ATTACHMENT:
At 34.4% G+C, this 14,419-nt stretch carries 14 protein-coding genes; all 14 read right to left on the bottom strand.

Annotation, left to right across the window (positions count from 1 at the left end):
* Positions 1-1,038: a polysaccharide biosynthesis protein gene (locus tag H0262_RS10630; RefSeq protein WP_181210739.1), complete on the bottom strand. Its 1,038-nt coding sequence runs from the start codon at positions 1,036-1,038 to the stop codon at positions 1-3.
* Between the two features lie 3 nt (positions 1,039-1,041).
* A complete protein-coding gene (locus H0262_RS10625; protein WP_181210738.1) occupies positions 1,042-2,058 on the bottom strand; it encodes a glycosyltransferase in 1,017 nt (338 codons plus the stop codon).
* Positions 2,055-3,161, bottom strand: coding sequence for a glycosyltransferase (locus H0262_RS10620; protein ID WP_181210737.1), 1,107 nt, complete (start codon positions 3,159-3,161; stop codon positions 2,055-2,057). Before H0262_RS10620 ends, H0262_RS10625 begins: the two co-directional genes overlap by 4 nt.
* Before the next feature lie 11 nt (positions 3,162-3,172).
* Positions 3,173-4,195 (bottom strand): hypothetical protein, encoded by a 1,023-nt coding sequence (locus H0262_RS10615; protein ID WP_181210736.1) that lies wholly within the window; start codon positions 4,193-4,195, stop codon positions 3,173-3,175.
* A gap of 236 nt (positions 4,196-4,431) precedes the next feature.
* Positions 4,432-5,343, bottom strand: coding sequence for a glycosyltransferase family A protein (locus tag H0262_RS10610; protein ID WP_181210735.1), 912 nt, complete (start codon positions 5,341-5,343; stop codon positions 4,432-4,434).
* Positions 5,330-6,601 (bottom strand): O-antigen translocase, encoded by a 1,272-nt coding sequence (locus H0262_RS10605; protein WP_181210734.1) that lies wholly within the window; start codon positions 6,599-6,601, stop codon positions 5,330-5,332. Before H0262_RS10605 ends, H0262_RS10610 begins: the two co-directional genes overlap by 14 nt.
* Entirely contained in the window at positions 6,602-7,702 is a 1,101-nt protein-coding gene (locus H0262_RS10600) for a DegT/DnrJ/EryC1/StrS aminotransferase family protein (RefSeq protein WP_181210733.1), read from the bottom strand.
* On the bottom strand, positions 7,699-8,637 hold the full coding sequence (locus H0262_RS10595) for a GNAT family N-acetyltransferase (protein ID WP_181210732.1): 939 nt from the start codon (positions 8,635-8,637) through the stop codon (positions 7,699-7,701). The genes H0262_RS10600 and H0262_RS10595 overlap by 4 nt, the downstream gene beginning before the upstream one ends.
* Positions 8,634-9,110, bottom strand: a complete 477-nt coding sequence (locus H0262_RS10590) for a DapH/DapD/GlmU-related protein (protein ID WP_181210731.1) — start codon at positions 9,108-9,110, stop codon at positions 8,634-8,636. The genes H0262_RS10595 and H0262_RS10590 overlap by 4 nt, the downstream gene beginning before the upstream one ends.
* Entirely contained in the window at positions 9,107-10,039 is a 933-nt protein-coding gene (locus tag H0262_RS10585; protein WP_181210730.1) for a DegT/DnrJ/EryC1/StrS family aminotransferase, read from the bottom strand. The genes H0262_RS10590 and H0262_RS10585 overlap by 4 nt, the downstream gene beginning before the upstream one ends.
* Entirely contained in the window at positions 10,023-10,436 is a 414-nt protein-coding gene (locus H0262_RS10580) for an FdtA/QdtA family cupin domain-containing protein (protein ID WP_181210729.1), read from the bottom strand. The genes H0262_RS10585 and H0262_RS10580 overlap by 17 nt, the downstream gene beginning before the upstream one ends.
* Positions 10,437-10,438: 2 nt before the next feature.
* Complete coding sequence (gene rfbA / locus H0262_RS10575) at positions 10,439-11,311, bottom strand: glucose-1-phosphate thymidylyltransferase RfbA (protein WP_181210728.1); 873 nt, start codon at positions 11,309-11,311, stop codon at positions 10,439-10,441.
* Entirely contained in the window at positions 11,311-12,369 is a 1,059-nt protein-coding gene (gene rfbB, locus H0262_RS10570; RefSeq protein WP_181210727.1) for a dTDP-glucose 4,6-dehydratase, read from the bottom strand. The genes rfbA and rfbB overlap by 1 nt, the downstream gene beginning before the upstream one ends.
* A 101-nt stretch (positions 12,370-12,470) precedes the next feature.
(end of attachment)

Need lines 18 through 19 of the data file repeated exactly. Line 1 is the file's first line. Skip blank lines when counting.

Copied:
* Complete coding sequence (gene rfbA / locus H0262_RS10575) at positions 10,439-11,311, bottom strand: glucose-1-phosphate thymidylyltransferase RfbA (protein WP_181210728.1); 873 nt, start codon at positions 11,309-11,311, stop codon at positions 10,439-10,441.
* Entirely contained in the window at positions 11,311-12,369 is a 1,059-nt protein-coding gene (gene rfbB, locus H0262_RS10570; RefSeq protein WP_181210727.1) for a dTDP-glucose 4,6-dehydratase, read from the bottom strand. The genes rfbA and rfbB overlap by 1 nt, the downstream gene beginning before the upstream one ends.